A huge invisible mass could be the reason the Milky Way's disk is warped and twisted.

A new study shows that a tilted, misaligned dark halo – the large blob of dark matter that wraps around and permeates our home galaxy – is the only explanation to date that explains all the features of the shape of the Milky Way.

It's nothing to be alarmed about; but it could give us some new information about the evolution of the Milky Way over the course of time, which we're slowly piecing together, clue by clue.

"Here we show that a dark halo tilted in the same direction as the stellar halo can induce a warp and flare in the Galactic disk at the same amplitude and orientation as the data," writes a team led by astrophysicist Jiwon Jesse Han of the Harvard & Smithsonian Center for Astrophysics (CfA).

"These results, in combination with data in the stellar halo, provide compelling evidence that our Galaxy is embedded in a tilted dark matter halo. This misalignment of the dark halo and the disk holds clues to the formation history of the Galaxy and represents the next step in the dynamical modeling of the Galactic potential."

It's difficult to see the shape of a galaxy you happen to be living in. It's not as if we can just send a telescope out into intergalactic space to take a photo. So while astronomers have known for some time that the disk was warped, we didn't have enough data to figure out what was going on.

It wasn't until Gaia, a space telescope mapping the positions and velocities of the stars in the Milky Way with high precision, that astronomers were able to map in detail the wonkiness of the Milky Way.

Around the outskirts of the galaxy, astronomers have found powerful, accumulating evidence of a warp and flare. But it's unclear what could have caused it. The leading explanation is an interaction, either past or ongoing, with another galaxy.

However, none of the explanations proposed to date have explained both the warp and the flare, according to Han and his colleagues, astronomer Charlie Conroy and astrophysicist Lars Henquist, both also of CfA.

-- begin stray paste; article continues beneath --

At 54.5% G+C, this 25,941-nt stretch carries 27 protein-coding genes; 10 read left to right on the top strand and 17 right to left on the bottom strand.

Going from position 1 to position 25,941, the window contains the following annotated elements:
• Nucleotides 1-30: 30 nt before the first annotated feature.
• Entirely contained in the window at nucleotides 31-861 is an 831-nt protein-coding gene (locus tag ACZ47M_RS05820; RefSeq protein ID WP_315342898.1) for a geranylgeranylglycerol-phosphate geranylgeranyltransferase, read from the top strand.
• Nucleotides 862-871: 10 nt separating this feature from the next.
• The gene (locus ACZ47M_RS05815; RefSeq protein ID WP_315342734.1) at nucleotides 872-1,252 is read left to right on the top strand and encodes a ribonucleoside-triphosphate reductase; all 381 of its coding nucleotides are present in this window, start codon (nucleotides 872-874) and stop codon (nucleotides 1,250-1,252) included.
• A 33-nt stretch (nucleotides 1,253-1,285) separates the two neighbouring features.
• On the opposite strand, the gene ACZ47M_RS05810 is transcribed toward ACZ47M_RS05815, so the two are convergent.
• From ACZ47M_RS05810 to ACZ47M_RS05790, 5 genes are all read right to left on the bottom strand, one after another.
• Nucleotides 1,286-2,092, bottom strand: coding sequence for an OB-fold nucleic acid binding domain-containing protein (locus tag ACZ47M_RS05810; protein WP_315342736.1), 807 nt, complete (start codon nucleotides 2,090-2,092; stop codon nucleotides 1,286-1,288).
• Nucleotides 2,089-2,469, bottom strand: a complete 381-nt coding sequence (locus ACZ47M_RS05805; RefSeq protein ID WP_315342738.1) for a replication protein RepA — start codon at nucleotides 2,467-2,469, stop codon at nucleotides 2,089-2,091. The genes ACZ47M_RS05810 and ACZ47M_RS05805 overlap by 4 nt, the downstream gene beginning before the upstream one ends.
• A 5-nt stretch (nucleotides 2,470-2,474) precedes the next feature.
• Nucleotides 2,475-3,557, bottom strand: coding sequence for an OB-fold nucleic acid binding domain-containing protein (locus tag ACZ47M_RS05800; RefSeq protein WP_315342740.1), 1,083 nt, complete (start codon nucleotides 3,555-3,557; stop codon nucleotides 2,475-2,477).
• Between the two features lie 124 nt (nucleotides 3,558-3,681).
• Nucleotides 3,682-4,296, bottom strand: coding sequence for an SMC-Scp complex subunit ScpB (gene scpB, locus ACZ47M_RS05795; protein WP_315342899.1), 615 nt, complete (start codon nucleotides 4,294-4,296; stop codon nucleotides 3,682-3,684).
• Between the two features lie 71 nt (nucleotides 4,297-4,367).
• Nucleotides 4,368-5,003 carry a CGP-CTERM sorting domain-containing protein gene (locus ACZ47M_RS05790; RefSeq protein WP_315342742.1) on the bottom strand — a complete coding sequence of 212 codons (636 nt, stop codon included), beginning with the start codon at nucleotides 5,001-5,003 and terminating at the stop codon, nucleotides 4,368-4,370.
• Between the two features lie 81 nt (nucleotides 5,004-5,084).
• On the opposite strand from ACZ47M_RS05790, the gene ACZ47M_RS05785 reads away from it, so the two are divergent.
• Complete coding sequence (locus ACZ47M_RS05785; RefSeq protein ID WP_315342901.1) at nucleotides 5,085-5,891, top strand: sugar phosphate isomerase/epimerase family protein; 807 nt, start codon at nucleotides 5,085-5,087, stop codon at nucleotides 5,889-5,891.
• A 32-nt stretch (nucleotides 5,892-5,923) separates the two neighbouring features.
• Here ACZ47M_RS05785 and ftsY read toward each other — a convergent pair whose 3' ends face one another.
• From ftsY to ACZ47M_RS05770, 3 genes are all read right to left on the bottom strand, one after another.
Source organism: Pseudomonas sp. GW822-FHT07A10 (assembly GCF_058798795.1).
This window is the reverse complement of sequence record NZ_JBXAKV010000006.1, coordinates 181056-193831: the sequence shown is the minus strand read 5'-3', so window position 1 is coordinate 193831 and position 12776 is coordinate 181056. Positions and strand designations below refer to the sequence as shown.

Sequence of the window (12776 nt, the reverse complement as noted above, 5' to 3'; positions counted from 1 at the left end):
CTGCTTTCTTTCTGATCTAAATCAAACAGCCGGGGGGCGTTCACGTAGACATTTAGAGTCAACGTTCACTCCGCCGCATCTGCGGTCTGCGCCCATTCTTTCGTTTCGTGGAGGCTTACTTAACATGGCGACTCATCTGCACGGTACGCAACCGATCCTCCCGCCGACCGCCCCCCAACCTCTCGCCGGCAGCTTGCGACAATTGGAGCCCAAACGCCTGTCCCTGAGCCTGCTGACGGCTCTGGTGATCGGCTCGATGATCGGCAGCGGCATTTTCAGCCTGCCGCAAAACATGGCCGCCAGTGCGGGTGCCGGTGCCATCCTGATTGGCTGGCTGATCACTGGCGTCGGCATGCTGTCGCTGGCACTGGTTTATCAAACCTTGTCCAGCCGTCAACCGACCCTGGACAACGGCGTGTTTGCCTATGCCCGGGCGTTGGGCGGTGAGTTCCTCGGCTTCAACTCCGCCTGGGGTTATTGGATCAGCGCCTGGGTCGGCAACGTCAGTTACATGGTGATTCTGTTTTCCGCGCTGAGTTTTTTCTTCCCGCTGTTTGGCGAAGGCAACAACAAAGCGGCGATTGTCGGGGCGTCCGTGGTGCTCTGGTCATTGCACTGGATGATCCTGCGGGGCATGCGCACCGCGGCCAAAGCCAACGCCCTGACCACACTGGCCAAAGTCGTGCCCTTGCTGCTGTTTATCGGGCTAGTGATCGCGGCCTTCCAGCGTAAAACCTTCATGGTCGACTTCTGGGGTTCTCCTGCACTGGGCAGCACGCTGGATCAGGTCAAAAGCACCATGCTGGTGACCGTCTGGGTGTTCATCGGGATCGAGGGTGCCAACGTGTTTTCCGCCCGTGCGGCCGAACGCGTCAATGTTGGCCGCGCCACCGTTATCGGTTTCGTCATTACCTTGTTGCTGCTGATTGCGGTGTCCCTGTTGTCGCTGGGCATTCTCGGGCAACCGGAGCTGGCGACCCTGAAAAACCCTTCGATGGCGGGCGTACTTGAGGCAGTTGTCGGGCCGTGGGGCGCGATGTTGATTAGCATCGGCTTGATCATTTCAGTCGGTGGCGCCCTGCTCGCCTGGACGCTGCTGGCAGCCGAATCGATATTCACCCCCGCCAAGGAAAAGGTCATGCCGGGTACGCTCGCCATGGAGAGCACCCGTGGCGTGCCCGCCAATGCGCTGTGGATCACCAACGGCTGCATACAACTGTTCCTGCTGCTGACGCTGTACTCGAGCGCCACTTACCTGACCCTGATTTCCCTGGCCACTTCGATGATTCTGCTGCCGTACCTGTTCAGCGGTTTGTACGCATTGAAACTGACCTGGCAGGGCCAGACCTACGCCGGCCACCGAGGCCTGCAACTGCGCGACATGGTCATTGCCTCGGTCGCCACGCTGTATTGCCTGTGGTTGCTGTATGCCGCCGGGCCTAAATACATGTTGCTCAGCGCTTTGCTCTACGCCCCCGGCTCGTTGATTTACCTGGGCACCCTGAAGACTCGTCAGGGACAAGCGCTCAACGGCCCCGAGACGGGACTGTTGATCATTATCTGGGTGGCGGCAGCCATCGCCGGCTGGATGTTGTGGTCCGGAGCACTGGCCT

Last year, though, a team led by Han and Conroy made an interesting discovery. The halo of stars around the galaxy – the diffuse globe of gas and stars in which the galactic disk revolves – is also off-kilter.

That suggested to the researchers that the Milky Way's dark halo is also highly tilted. That's a globe of dark matter that wraps around most galaxies, an otherwise undetectable mass that gravitationally interacts with normal matter in the Universe.

So they conducted some simulations and modeling to see if they could reproduce the observed shape of the Milky Way, warp, flare, and all.

They created a model of the galaxy in which the dark halo was tilted 25 degrees with respect to the disk of the Milky Way, and calculated the orbits of stars and gas over a period of 5 billion years. They found that, when the blob of dark matter is tilted, the outskirts of the galaxy do indeed warp and flare, exactly as we see in the Gaia observations of the Milky Way.

Now, that's not to say a galactic interaction is not involved. In fact, it's likely, the team says. But their results do suggest that the interaction was past, not ongoing. Their simulation showed that a collision with another galaxy can tilt the dark halo significantly, and that the warp of the galactic disk happens quickly – within one orbit following the dark halo tilt.

Following the event, the dark halo's tilt slowly swings back to normal; in the simulation, after a galactic collision 7 billion years ago, the dark halo of a Milky Way analogue took around 5 billion years to reduce from 50 degrees to 20 degrees.

"This result," the researchers write, "shows that the Milky Way's dark halo was likely more tilted in the past and has decreased to its current value (~25 degrees) at the present day."

The research has been published in Nature Astronomy.